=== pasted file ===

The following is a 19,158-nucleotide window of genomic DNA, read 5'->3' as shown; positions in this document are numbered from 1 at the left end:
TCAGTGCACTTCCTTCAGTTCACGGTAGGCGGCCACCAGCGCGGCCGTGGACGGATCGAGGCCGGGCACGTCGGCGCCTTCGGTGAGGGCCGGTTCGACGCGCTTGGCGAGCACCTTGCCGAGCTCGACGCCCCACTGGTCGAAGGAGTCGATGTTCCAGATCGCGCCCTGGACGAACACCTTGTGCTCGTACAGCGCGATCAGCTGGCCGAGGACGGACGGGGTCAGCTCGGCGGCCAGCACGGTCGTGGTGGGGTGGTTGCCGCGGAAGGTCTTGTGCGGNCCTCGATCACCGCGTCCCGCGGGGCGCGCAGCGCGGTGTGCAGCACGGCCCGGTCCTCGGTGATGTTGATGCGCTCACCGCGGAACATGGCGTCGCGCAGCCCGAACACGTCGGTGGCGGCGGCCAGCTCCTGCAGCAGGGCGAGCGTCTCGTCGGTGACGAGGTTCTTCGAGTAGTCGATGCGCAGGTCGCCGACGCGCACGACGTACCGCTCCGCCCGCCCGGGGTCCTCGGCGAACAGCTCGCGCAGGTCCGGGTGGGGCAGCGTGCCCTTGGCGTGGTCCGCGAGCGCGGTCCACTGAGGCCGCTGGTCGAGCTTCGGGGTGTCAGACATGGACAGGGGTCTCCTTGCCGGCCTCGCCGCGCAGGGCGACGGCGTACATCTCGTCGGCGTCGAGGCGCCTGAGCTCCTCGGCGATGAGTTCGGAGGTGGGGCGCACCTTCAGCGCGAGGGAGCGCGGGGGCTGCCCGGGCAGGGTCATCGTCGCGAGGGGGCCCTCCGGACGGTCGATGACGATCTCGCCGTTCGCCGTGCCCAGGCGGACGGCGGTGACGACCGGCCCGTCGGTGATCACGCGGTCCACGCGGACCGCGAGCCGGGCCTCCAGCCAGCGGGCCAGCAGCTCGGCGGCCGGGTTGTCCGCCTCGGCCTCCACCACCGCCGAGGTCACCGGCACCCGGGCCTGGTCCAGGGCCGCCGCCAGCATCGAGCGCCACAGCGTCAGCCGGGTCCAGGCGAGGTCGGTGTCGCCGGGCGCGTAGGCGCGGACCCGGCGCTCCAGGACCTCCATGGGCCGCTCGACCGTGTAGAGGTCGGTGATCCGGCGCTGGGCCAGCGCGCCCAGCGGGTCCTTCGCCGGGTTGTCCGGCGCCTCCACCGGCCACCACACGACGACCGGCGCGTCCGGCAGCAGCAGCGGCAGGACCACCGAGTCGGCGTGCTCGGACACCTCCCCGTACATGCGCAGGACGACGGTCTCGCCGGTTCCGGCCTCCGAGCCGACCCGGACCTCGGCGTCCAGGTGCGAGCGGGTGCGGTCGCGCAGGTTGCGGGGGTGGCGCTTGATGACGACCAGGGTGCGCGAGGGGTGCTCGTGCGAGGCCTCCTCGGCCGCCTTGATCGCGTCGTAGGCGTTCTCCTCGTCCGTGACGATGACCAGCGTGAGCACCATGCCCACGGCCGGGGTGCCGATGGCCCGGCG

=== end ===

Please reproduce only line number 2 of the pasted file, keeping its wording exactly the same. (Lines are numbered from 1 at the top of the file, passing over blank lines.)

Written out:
TCAGTGCACTTCCTTCAGTTCACGGTAGGCGGCCACCAGCGCGGCCGTGGACGGATCGAGGCCGGGCACGTCGGCGCCTTCGGTGAGGGCCGGTTCGACGCGCTTGGCGAGCACCTTGCCGAGCTCGACGCCCCACTGGTCGAAGGAGTCGATGTTCCAGATCGCGCCCTGGACGAACACCTTGTGCTCGTACAGCGCGATCAGCTGGCCGAGGACGGACGGGGTCAGCTCGGCGGCCAGCACGGTCGTGGTGGGGTGGTTGCCGCGGAAGGTCTTGTGCGGNCCTCGATCACCGCGTCCCGCGGGGCGCGCAGCGCGGTGTGCAGCACGGCCCGGTCCTCGGTGATGTTGATGCGCTCACCGCGGAACATGGCGTCGCGCAGCCCGAACACGTCGGTGGCGGCGGCCAGCTCCTGCAGCAGGGCGAGCGTCTCGTCGGTGACGAGGTTCTTCGAGTAGTCGATGCGCAGGTCGCCGACGCGCACGACGTACCGCTCCGCCCGCCCGGGGTCCTCGGCGAACAGCTCGCGCAGGTCCGGGTGGGGCAGCGTGCCCTTGGCGTGGTCCGCGAGCGCGGTCCACTGAGGCCGCTGGTCGAGCTTCGGGGTGTCAGACATGGACAGGGGTCTCCTTGCCGGCCTCGCCGCGCAGGGCGACGGCGTACATCTCGTCGGCGTCGAGGCGCCTGAGCTCCTCGGCGATGAGTTCGGAGGTGGGGCGCACCTTCAGCGCGAGGGAGCGCGGGGGCTGCCCGGGCAGGGTCATCGTCGCGAGGGGGCCCTCCGGACGGTCGATGACGATCTCGCCGTTCGCCGTGCCCAGGCGGACGGCGGTGACGACCGGCCCGTCGGTGATCACGCGGTCCACGCGGACCGCGAGCCGGGCCTCCAGCCAGCGGGCCAGCAGCTCGGCGGCCGGGTTGTCCGCCTCGGCCTCCACCACCGCCGAGGTCACCGGCACCCGGGCCTGGTCCAGGGCCGCCGCCAGCATCGAGCGCCACAGCGTCAGCCGGGTCCAGGCGAGGTCGGTGTCGCCGGGCGCGTAGGCGCGGACCCGGCGCTCCAGGACCTCCATGGGCCGCTCGACCGTGTAGAGGTCGGTGATCCGGCGCTGGGCCAGCGCGCCCAGCGGGTCCTTCGCCGGGTTGTCCGGCGCCTCCACCGGCCACCACACGACGACCGGCGCGTCCGGCAGCAGCAGCGGCAGGACCACCGAGTCGGCGTGCTCGGACACCTCCCCGTACATGCGCAGGACGACGGTCTCGCCGGTTCCGGCCTCCGAGCCGACCCGGACCTCGGCGTCCAGGTGCGAGCGGGTGCGGTCGCGCAGGTTGCGGGGGTGGCGCTTGATGACGACCAGGGTGCGCGAGGGGTGCTCGTGCGAGGCCTCCTCGGCCGCCTTGATCGCGTCGTAGGCGTTCTCCTCGTCCGTGACGATGACCAGCGTGAGCACCATGCCCACGGCCGGGGTGCCGATGGCCCGGCG